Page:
Way back in the way back, when I started working in publishing as a lowly little Digital Marketing Manager at Random House of Canada, I had the pleasure of working with Ami McKay, whose first novel, The Birth House, charmed even the most cynical among us lowly bibliophiles (read: me). For years afterwards, I sent many authors towards Ami’s website, Twitter feed, etc., as a picture perfect example of how to build a really terrific digital footprint. McKay is open, honest, forthright and utterly authentic — it’s impossible not to like her. You know?
So I kept all of this in mind when I was reading The Virgin Cure. It becomes harder and harder to read books, and then review them critically and/or comprehensively read them without allowing for personal feelings to creep into my thoughts about the book. Reading Ami McKay’s blog, you know immediately how much research she had done for the novel; you understand the personal connection to the topic; and you feel her very intense dedication to her work. It’s lovely that it’s utterly apparent that all of this is totally apparent in the end result as well.
Moth, part gypsy, part lost girl, lives with her fortune telling mother in a tenement building in New York’s Lower East Side. When her mother sells her off into the service of a wealthy woman, Moth takes her future in her own hands. The opportunities for young girls, orphaned, abandoned, are not great and, yet, Moth does what she has to in order to survive. McKay’s novel is heavy on action — it rips along like some of the best historical thrillers I’ve read, reminding me of books like Slammerkin and Fingersmith. While there’s no overt “twist” like there is in either of those novels, there is a somewhat shocking reveal that I won’t go into too much detail here so as not to spoil it. (more…)
October 30th, 2011
Anyone who might dismiss Lynn Coady’s masterful Saints of Big Harbour as a regional novel would be selling themselves short, I think. Yes, it’s set in Nova Scotia in a small town adjunct to an even smaller hamlet where life resists any change that doesn’t first come in the form of a rumour; and yet, it’s as a pure novel that explores the ideas of love, life, and family as I’ve ever read anywhere. The whole book just swooped in and stole my heart.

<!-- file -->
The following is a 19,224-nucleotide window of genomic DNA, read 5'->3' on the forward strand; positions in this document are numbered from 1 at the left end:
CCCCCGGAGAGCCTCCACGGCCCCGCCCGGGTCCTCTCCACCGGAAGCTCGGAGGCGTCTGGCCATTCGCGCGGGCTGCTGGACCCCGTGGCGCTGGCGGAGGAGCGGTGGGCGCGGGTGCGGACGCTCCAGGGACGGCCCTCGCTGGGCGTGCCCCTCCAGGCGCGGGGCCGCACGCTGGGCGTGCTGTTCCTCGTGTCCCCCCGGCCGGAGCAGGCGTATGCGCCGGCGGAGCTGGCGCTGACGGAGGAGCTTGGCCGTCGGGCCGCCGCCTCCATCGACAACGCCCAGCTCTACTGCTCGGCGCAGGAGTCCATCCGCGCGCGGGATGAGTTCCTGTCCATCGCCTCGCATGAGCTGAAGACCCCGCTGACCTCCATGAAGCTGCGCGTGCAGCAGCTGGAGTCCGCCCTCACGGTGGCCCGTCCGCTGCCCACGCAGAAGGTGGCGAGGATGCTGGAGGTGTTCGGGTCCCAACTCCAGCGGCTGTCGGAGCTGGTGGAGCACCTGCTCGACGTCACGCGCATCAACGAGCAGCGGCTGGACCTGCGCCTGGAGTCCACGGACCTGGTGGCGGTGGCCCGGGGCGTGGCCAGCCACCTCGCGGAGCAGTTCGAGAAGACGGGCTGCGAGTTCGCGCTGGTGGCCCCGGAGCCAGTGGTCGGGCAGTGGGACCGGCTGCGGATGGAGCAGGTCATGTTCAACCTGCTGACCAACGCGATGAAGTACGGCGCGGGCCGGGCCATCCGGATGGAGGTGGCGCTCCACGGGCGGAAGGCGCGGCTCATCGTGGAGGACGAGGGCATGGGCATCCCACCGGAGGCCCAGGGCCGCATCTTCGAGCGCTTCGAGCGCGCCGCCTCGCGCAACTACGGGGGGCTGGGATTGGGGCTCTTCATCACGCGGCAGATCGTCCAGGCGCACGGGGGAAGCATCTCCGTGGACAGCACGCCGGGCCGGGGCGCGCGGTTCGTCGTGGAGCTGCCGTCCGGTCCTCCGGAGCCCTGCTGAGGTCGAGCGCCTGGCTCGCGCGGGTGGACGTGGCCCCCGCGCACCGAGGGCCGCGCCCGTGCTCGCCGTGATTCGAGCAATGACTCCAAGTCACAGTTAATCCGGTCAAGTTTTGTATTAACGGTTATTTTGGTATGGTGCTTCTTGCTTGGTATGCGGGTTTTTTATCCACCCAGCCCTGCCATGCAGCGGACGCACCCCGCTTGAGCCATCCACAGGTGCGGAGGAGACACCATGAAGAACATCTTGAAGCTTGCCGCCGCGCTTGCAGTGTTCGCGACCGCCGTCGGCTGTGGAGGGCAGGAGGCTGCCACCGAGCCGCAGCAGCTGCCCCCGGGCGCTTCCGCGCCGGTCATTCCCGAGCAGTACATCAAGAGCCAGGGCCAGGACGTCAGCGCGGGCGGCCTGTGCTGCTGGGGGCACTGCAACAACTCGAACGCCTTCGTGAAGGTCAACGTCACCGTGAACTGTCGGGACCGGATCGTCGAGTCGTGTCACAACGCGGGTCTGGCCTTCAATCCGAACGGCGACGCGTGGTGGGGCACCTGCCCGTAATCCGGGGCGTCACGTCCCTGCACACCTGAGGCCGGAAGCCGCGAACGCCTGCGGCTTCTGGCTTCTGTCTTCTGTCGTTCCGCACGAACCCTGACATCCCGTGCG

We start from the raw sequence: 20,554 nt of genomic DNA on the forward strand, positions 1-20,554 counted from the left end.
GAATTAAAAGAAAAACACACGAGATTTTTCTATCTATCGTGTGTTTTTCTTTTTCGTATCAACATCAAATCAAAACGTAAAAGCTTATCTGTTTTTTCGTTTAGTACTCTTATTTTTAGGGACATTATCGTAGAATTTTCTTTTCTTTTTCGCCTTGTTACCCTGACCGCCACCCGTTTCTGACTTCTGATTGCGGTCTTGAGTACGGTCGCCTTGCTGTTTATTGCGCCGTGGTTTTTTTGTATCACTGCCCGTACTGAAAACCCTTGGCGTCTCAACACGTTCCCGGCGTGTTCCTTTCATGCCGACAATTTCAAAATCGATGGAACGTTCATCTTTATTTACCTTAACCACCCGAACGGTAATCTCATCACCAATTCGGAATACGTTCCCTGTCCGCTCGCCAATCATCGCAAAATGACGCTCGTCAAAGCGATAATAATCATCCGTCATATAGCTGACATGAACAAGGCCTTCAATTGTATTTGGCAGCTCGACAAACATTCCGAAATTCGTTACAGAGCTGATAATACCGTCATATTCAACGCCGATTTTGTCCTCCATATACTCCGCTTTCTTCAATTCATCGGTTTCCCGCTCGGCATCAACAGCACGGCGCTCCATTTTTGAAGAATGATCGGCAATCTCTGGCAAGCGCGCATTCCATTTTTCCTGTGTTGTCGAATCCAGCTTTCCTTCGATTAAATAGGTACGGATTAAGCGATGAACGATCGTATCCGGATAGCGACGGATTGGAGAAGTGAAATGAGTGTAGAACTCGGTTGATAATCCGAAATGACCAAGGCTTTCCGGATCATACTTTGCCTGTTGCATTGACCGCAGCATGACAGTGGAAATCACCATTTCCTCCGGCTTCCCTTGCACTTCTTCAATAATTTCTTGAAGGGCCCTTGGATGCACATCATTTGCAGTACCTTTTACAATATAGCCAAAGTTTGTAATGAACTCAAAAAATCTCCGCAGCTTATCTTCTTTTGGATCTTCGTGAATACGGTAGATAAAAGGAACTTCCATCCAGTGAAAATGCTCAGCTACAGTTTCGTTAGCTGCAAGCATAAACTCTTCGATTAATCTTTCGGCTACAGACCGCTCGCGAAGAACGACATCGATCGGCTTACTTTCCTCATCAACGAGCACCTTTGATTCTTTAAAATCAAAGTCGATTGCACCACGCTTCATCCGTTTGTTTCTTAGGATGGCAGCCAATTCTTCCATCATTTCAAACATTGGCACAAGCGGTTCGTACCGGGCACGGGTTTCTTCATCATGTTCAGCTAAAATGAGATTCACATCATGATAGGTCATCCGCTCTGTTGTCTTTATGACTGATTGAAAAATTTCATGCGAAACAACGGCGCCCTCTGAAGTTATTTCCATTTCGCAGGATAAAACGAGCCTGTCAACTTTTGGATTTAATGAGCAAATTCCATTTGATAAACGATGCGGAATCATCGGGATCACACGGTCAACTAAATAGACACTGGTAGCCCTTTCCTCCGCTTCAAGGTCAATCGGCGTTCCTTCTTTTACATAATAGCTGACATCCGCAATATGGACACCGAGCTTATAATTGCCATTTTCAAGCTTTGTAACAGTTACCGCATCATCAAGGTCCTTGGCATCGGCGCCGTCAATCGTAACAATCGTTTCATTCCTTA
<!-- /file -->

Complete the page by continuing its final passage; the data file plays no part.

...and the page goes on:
Guy wants nothing more than to date a girl “not from around here.” “Here” being the place where he’s grown up, outside of town, with a single mother, a sister who has already escaped, and a half-crazed uncle hell bent on ruining his life all the while claiming to save it. And when the girl of his dreams turns out to be slightly unhinged (or a teenager), his life takes a complex turn. As if being a teenager isn’t hard enough, Guy has to contend with Isadore, his unhinged, alcoholic uncle, whose violent, angry, controlling tendencies keep his family under continual threat of emotional explosion. And when Corinne Fortune makes up a story about him, avoiding violence (from her brother, from his uncle) becomes a way of life for poor Guy.
It’s a multi-perspective novel, and more and more Coady’s writing reminds me of other great Canadian storytellers like Paul Quarrington. There’s an element of humour. An instance of absurdity. And yet, it feels so utterly honest and real, and depicts a life that if I took one step to the right, I could completely see myself living. That’s how real her characters feel to me. The story barrels along and it hums with efficiency — there’s so much truth in the telling, from her portrayals of alcoholism to the unhappiness of a teenage girl, that I was consistently amazed at the evenness of Coady’s storytelling — it never falters, never waivers.
October 27th, 2011
After reading Lucky Jim for book club, there was chatter about other “set in post-secondary education” novels and whether or not they were successful. One of the books that was mentioned was Lynn Coady’s Mean Boy. As I’ve talked about earlier, I’ve been on a quest this year to clear off my shelves and get through all the books gathering dust in my life. It’s an impossible task — I’ve been reading my “old” books in a haphazard, semi-alphabetical/dewey-like system since a few months into the RRBB’s life. I was, at first, reading “A” titles from Canada, England, etc., and then gave up and just wanted to power through one country before moving on to another. So, I’ve started with my Canada shelf, and I’m at C now (FINALLY) and have three Lynn Coady novels to get through (four if I add the *new* The Antagonist to the list even though I’ve promised myself that I’ll only read one new book for every one from the TBR pile), which means it’s weeks before I get through just this one particular author, sheesh. All of this rambling is to say that I’m knee-deep in Coady these days. I raced through Mean Boy, am half-way through The Saints of Big Harbour, and had actually started The Antagonist weeks ago before I felt too guilty for not reading all of her backlist. In a lesser writer I’d be frustrated by having to read so many of their books in such a short period of time. Lucky for me then to discover that I LOVE Lynn Coady. (more…)